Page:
Amba sauce is the golden trophy of the Middle East’s food scene.
So, what is amba sauce, anyway?
Amba sauce is a yellow colored condiment you can find all over the Middle East– just about every sandwich shop, schwarma stand, and falafel cart has a full supply of this golden yellow sauce that has no connection to our western mustard. The word “Amba” in Sanskrit means literally translates to mango. It made its way to the Middle East on the Silk Road north and west, starting about 114 BCE. When the sauce made of tropical mangoes reached Iraq it quickly became a staple of indigenous Iraqi cuisine. It has since become very popular all over the Middle East and you can find it almost in every place Middle Eastern foods are made and sold.
What is amba sauce made from?
Amba sauce is made out of pickled mangoes mixed with another sauce called Hilbeh, which is a sauce made out of fenugreek leaves. These fenugreek leaves are common all around the Middle East, and it’s presumed that the tropical mangoes were mixed with fenugreek for practicality purposes when they hit the region that is now Iraq. The pickling process for mangoes is pretty simple– using any ripe mangoes you then dissolve sugar, salt, vinegar and peppercorns, and mix in turmeric (that turns it yellow). Turmeric not only has enormous health benefits, but offers a gingeresque taste and bright yellow color that is unmatched by any other spice or herbal addition.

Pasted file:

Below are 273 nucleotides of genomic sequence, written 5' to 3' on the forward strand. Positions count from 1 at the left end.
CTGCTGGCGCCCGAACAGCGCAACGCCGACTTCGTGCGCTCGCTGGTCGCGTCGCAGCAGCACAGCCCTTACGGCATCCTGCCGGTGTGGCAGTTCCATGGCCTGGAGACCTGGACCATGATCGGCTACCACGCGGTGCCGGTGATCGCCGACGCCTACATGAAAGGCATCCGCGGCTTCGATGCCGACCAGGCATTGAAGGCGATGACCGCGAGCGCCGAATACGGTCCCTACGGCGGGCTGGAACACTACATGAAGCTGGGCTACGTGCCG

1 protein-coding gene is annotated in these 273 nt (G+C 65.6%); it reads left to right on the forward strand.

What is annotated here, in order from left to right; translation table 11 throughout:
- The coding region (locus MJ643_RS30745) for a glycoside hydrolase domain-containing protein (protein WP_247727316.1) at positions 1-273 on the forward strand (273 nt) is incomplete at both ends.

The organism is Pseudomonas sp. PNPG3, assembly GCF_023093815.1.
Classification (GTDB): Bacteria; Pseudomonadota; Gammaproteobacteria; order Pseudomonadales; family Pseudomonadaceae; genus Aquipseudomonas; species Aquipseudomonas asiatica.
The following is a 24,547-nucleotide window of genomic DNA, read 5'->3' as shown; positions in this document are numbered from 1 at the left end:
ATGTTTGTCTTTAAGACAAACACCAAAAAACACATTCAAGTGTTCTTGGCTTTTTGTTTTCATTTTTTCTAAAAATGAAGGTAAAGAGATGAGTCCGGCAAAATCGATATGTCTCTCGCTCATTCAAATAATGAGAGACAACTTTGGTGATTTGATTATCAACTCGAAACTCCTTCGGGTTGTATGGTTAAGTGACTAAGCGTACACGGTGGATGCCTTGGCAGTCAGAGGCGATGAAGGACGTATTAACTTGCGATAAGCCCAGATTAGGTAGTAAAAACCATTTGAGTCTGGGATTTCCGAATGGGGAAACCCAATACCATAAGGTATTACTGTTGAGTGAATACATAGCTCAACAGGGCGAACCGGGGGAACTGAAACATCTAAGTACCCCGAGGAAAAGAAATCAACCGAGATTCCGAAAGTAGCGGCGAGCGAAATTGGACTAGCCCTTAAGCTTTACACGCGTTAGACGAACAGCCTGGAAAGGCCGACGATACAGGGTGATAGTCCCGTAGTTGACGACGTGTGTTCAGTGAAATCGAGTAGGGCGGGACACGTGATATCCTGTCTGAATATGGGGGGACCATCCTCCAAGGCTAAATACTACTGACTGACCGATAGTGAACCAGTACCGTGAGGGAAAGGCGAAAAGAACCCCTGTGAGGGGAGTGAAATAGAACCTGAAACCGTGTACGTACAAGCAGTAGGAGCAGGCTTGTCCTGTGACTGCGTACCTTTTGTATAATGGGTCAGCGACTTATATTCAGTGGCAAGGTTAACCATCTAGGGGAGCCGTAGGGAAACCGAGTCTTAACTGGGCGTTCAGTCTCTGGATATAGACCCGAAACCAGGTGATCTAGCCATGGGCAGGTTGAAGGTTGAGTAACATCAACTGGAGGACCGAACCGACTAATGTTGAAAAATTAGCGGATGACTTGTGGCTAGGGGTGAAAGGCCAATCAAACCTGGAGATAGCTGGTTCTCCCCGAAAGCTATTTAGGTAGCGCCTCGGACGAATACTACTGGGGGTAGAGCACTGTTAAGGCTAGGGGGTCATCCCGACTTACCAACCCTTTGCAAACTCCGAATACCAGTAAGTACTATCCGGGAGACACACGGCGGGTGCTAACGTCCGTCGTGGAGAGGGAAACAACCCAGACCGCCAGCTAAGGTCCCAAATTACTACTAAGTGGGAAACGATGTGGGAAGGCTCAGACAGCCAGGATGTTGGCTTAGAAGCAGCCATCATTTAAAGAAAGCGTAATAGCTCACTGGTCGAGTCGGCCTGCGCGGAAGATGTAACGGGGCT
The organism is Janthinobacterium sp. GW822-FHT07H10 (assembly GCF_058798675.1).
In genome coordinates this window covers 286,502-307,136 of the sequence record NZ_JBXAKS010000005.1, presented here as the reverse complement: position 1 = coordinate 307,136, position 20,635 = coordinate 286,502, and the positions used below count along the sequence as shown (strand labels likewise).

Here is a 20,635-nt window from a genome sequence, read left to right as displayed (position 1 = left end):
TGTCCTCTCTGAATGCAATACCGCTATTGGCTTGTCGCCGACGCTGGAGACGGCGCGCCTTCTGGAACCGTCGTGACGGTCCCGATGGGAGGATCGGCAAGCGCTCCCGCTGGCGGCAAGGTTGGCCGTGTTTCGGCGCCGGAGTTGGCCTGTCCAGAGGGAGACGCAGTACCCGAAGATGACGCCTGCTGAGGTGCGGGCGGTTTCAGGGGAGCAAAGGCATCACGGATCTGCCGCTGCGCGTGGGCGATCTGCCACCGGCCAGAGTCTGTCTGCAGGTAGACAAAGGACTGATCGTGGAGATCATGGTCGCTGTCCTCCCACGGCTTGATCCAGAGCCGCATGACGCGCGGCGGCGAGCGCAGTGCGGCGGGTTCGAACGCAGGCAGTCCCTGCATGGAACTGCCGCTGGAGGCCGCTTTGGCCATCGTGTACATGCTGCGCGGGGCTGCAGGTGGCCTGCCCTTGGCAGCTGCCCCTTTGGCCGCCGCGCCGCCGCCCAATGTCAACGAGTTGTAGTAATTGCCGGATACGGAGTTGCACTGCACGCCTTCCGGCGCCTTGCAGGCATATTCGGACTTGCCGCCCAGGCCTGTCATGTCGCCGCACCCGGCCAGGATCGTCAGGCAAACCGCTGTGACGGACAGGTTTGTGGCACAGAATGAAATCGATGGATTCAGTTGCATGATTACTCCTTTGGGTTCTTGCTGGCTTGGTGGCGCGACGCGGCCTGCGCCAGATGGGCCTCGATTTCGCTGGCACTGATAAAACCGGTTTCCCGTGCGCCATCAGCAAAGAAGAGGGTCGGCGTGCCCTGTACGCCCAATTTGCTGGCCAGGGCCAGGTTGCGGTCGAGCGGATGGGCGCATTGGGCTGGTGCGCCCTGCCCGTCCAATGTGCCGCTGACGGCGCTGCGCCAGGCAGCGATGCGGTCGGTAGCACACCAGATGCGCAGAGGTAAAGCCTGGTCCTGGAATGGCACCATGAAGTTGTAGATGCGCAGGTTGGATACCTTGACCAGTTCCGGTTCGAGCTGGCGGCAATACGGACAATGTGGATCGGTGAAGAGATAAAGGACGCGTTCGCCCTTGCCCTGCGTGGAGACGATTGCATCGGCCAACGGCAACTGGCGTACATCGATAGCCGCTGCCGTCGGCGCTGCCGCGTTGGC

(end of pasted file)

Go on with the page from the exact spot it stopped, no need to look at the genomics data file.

If you take out the turmeric you get plain pickled mangoes, without the vibrant color or ginger undertones. If you’ve never tried pickled mangoes before, they’re very tangy, sweet and sour and delicious. Fenugreek comes in two modern ways– either a powder that is ground from the seeds, or in a leaf form which is mixed into the powder to give it more body. There are a couple of ways to prepare amba, either to buy it ready made from the store, you can also buy it in a powder form, or make it yourself.
What are the best uses for amba sauce?
You can put amba sauce on almost any type of protein. It’s common to top schwarma, a pita pocket brimming with falafel balls, grilled meats, or even fried vegetarian protein sources like tofu.
It’s a great alternative to dips and sauces like ketchup, because the sauce is loaded with vitamins A and C (thanks to the mangoes), and turmeric is known to fight cellular free radical damage like no other. The salt content in this sauce is rather high though, so people watching their sodium intake are advised to eat with delicious caution.
You’re an educated person of the world now, so be sure to turn your next falafel into a golden trophy of the Middle East’s food scene.